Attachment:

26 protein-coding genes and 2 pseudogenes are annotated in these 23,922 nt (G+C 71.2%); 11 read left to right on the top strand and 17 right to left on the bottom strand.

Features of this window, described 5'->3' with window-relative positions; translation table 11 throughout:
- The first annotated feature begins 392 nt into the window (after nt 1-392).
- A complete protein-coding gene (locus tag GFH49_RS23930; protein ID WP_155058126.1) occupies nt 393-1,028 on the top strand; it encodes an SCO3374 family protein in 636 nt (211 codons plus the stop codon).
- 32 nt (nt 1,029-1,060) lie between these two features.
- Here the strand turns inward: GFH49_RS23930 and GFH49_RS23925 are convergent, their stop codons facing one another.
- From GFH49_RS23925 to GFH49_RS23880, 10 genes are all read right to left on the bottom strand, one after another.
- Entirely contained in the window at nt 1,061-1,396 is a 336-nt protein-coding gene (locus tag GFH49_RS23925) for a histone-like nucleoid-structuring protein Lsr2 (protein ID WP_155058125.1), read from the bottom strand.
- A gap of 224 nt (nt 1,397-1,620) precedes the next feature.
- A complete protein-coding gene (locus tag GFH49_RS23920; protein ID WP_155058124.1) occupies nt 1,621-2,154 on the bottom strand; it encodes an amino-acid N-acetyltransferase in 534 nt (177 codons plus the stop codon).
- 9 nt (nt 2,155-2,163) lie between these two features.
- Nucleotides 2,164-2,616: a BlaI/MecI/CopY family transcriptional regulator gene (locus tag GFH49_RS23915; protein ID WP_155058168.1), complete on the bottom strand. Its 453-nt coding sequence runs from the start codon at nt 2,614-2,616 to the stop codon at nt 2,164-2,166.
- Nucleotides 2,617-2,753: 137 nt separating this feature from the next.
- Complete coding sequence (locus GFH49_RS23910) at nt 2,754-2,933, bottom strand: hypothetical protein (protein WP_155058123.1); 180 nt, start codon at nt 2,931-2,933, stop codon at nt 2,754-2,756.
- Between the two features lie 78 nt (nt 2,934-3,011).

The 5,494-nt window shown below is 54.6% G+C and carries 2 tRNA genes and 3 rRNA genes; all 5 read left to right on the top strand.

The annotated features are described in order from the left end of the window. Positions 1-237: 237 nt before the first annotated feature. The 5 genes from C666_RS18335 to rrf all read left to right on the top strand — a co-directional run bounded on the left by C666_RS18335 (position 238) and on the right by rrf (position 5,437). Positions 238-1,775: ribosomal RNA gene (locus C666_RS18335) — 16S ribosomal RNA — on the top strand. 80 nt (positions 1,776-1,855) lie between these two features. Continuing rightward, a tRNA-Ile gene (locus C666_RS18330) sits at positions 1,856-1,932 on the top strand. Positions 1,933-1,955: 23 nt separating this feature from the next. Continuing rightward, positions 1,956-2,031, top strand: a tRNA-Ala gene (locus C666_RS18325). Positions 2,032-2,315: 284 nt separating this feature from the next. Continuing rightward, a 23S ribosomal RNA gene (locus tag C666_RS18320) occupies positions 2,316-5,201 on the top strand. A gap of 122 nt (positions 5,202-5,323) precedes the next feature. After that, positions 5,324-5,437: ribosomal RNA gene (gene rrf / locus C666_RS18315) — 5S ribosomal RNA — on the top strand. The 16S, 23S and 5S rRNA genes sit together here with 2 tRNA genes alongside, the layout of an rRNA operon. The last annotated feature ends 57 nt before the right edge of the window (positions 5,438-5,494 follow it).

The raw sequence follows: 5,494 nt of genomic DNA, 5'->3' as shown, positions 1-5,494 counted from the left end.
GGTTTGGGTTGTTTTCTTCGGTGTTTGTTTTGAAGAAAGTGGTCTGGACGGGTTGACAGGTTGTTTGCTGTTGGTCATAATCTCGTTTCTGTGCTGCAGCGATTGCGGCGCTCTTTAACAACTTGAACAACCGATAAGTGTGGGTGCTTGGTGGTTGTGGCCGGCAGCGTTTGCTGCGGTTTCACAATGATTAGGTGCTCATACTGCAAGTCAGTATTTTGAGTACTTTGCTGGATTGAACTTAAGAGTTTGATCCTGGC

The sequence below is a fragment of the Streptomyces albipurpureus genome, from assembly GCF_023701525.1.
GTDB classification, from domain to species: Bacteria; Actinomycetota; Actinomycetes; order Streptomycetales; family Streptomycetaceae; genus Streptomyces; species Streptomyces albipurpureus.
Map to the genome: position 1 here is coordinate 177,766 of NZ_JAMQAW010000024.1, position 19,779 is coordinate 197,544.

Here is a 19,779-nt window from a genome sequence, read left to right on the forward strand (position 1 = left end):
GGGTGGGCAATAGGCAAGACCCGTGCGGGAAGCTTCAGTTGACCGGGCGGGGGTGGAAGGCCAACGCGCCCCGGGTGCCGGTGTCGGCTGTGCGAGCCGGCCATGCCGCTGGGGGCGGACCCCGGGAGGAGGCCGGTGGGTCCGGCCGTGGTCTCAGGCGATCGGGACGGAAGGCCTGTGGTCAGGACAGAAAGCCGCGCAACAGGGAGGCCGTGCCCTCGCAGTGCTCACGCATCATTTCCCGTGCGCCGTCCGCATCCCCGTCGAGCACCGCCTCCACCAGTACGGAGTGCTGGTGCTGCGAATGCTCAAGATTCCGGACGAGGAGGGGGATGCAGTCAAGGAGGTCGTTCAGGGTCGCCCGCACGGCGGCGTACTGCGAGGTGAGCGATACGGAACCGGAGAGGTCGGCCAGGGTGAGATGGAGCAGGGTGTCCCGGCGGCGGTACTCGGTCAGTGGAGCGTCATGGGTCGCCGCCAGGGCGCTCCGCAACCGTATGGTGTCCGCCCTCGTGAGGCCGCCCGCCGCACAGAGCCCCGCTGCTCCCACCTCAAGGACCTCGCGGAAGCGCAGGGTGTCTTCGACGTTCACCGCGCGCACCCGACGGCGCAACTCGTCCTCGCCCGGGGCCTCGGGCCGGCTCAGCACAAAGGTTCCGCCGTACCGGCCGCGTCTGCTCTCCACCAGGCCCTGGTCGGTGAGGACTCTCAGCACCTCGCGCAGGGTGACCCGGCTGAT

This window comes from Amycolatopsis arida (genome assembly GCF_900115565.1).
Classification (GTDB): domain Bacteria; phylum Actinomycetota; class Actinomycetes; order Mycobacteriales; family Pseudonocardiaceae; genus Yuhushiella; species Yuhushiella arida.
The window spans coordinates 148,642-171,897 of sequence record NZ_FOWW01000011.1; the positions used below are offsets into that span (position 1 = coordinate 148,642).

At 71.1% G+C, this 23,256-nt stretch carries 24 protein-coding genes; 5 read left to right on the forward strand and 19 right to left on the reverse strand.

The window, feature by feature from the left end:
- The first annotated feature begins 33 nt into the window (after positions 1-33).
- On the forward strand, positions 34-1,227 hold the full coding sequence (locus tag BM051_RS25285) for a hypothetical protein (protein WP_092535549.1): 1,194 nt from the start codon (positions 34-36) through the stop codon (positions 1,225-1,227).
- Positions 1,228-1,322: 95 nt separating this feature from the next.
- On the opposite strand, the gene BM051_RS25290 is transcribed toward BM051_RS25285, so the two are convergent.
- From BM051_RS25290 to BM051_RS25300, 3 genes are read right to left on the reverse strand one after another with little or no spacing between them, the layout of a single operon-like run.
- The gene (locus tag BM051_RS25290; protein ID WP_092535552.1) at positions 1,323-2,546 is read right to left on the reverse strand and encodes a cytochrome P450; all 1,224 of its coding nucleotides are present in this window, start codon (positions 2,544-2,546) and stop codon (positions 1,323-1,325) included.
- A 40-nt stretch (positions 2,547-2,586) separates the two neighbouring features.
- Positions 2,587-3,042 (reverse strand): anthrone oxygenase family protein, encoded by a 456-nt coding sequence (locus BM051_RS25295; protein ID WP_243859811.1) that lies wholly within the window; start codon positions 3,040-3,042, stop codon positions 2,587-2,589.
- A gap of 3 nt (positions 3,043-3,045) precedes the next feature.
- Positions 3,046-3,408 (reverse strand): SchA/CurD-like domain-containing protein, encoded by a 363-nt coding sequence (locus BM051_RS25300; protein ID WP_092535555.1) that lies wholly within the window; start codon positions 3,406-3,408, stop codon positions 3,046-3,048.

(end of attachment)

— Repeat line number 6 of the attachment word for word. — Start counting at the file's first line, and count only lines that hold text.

- Here the strand turns inward: GFH49_RS23930 and GFH49_RS23925 are convergent, their stop codons facing one another.